ChildLink: helping communities become self sufficient

Jun 2018

ChildLink: helping communities become self sufficient

Above: On my visit to Nepal I was inspired by the dedicated medical staff who tirelessly serve their community. Santosh, to my left, is a medical student who helps out at the hospital.

Thank you from our ceo,
pri fernando.

Dear Friends, 

I am excited to be able to share with you what your generous involvement with INA is achieving! This year I have had the privilege of visiting Uganda with Missy Lancaster, then went on a brief trip to Sri Lanka, and most recently saw Nepal for the first time.
 
I have never felt as inspired, challenged and motivated as I do right now. I wish every one of you could have been on the trips with me to see the strength and resilience of the people I met, and the power of the work that we are accomplishing with your help.
 
ChildLink: helping communities become self sufficient
 
For 40 years now INA has been running our ChildLink program; it is a vital part of our work on the field and such a wonderful way of giving you, our donor, an understanding of the people and communities we are helping.
 
Like most programs that have had the span of so many years, there has been a bit of change in how it is run; every change to the betterment of the work and the beneficiaries.
 
In the 70s and 80s, the idea of child sponsorship dramatically changed the face of international development and how many agencies operated, and as a result, many children were individually educated as they were chosen and invited to connect with sponsors. The problem, however, was that many in the local communities were excluded from the program.
 
This approach, while appropriate at the time, rarely helped families rise out of extreme poverty, and often the educated child would leave the village in search of employment. Other family members remained living in poverty, without opportunity, through no fault of their own.
 
Teaching people to fish; a hand-up, not a hand-out
 
Now, we know that it is far more important to teach people to fish, rather than just giving them fish to eat. We want to create long term positive and sustainable impact so that the change in the communities will be seen and celebrated for years to come.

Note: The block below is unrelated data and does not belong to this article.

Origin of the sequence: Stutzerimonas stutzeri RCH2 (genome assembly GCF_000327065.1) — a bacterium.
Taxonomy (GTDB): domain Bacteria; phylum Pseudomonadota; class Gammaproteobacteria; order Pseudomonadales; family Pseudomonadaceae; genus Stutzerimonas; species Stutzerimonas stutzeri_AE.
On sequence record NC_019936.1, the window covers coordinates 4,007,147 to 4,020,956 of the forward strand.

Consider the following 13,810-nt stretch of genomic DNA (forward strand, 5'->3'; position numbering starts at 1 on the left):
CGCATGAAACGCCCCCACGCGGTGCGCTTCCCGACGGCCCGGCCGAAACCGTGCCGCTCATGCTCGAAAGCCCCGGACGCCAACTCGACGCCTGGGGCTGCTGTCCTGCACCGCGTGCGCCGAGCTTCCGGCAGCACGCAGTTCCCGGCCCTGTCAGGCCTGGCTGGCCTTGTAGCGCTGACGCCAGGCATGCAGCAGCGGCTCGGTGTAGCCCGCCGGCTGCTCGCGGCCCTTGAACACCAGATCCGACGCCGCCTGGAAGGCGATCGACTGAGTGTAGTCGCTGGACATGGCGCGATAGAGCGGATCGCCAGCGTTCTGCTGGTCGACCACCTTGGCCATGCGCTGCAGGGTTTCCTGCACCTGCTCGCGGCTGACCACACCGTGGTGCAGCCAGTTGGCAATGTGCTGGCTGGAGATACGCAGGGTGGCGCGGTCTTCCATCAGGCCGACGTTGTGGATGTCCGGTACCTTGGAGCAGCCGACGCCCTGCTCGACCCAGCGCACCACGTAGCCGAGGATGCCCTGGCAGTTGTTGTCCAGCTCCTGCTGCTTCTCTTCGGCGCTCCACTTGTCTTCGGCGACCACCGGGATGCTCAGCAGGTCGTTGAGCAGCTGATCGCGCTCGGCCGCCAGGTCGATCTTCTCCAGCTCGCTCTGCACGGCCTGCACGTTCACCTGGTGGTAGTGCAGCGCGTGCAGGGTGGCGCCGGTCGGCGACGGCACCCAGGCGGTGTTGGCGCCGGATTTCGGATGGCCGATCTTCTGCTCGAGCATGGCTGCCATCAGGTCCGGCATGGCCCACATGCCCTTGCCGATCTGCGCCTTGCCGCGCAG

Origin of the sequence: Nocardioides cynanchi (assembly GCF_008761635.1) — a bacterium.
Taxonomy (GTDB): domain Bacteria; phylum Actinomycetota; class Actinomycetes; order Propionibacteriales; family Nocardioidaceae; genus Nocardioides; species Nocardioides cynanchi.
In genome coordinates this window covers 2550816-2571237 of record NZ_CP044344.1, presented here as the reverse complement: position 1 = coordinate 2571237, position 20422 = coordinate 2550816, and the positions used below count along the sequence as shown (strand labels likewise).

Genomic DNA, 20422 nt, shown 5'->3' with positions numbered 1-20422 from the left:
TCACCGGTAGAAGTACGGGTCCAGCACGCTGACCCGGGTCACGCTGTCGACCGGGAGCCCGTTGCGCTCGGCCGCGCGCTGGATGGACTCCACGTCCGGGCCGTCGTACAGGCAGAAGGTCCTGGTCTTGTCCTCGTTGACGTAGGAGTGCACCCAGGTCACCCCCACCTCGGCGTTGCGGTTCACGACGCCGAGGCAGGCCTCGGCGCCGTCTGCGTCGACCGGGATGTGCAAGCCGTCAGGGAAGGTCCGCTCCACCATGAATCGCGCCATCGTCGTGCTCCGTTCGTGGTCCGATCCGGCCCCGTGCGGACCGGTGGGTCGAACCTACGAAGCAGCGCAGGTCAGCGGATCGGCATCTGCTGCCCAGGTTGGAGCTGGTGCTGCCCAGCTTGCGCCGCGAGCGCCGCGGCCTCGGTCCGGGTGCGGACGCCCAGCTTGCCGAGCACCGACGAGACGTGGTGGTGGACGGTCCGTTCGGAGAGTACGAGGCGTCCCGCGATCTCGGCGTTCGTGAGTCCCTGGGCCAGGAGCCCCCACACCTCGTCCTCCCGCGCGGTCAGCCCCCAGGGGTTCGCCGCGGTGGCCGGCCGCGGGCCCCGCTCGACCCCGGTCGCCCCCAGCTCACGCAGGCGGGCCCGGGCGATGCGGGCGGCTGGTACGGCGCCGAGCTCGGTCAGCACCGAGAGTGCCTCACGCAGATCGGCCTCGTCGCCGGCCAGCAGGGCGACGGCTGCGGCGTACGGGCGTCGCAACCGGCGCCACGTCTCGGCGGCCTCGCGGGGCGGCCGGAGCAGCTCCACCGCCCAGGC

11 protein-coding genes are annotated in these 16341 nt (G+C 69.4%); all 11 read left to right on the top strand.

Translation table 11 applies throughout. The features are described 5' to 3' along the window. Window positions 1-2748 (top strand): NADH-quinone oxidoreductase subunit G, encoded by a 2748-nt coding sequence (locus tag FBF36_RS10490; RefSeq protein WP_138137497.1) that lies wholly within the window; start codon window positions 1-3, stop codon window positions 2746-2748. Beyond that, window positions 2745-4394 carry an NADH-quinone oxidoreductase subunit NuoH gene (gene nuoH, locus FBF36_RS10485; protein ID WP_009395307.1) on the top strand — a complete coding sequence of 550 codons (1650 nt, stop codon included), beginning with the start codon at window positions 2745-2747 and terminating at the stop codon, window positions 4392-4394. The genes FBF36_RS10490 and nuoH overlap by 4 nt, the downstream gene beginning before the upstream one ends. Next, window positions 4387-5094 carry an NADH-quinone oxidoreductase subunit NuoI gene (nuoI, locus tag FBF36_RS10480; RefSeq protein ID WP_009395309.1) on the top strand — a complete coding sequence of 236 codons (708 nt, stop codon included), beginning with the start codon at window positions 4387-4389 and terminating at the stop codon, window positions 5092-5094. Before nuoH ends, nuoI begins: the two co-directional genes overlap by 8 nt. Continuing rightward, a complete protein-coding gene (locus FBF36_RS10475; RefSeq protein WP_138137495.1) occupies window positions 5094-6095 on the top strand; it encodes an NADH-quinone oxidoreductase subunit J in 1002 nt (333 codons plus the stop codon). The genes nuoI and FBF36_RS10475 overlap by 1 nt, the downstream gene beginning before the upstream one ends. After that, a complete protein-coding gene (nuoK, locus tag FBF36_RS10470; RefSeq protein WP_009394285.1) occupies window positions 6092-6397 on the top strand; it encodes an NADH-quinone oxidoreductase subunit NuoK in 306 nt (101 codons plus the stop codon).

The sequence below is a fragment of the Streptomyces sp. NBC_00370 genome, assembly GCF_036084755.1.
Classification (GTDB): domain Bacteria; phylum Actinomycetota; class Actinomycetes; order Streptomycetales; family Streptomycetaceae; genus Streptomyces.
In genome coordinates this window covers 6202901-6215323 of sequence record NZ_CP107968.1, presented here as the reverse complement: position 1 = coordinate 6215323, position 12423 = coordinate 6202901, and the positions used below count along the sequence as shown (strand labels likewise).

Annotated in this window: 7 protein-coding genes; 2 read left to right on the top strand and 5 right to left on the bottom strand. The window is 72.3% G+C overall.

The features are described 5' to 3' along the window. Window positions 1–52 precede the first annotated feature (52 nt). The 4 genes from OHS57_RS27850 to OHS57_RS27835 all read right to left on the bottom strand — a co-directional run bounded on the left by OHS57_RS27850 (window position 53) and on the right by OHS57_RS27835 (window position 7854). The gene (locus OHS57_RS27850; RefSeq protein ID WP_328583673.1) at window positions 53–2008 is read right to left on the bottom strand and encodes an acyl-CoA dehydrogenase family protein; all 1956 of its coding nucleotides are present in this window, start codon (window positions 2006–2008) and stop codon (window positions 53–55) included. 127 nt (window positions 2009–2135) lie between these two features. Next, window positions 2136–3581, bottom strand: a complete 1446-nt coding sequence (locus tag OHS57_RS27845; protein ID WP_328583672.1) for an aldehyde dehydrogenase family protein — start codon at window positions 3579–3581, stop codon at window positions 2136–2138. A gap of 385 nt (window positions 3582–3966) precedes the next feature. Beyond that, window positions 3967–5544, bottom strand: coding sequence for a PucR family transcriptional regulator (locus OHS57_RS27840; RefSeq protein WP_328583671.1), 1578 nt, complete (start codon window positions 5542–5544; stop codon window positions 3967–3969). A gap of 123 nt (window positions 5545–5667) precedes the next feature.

Our refocussed ChildLink program is now, more than ever, about ensuring our Linked children have access to education and are protected and cared for, but also making sure that all children and families in the community can benefit. We are empowering families to create dependable livelihoods for improved income so that they can have self-dignity and respect in educating all children rather than a few.
 
Our constant attention here at INA is making sure that your donations are helping the communities and the Linked children improve their living standards, access education and achieve the goals that the communities themselves have set out to reach.
 
We are seeing such a positive response from the field, and the families who benefit are celebrating this approach. The support you are giving leverages a far more positive impact, including the Linked child, and I want to take this opportunity to thank you for supporting INA in this important and life-changing transformation.
 
ChildLink is unique and showing incredible results
 
The elements of the ChildLink program varies slightly depending on the country and community context, but the end result is always children educated and protected, and communities empowered.
 
In Uganda we do this through supporting whole communities access quality education for all children in schools run by International Needs Uganda. In the Philippines and Sri Lanka we achieve this by community owned savings and loan schemes and Self-Help Groups.
 
In addition, Child protection is critical in contexts where child abuse is prevalent and access to health is also critical for child well-being. Both these aspects are also being addressed though Community Child Protection Groups of parents and regular health checks and health missions.
 
The new approach is based on working with the communities themselves to address the primary causes of poverty in the community; improving access to education and healthcare, establishing protections for the most vulnerable children, empowering families to become financially self-sufficient, providing spiritual nurturing and valued-based education.  The Linked children benefit and represent their communities, while all children play a role in the program.
 
The fantastic transformation from the sponsorship of old to seeing whole communities being empowered is truly amazing and a great witness to the unconditional love of Christ to the vulnerable.
 
The Linked child is central to supporting the rest of the family and the wider community and we encourage you to see the great impact your support is achieving more than just assisting one child. The name of our program, ChildLink, symbolises the linking of the child, the family and the community to all the necessities of life so that they can all have the dignity and opportunity to achieve their full potential.
 
This will enable communities to be self-reliant within 5-10 years and have the respect and equality that they deserve as our fellow human beings.
 
We thank God for all those of you who are walking with us on this exciting journey enabling this transformation on the ground.

Blessings, 
Pri


Above: My visit with the IN Uganda team showed me just how effective the ChildLink program is. Here is the dedicated team of teachers at the INA supported school with myself and Rev Justus Miwanda.


Above: Children in the ChildLink program as well as other children in the community in Uganda receive an education.

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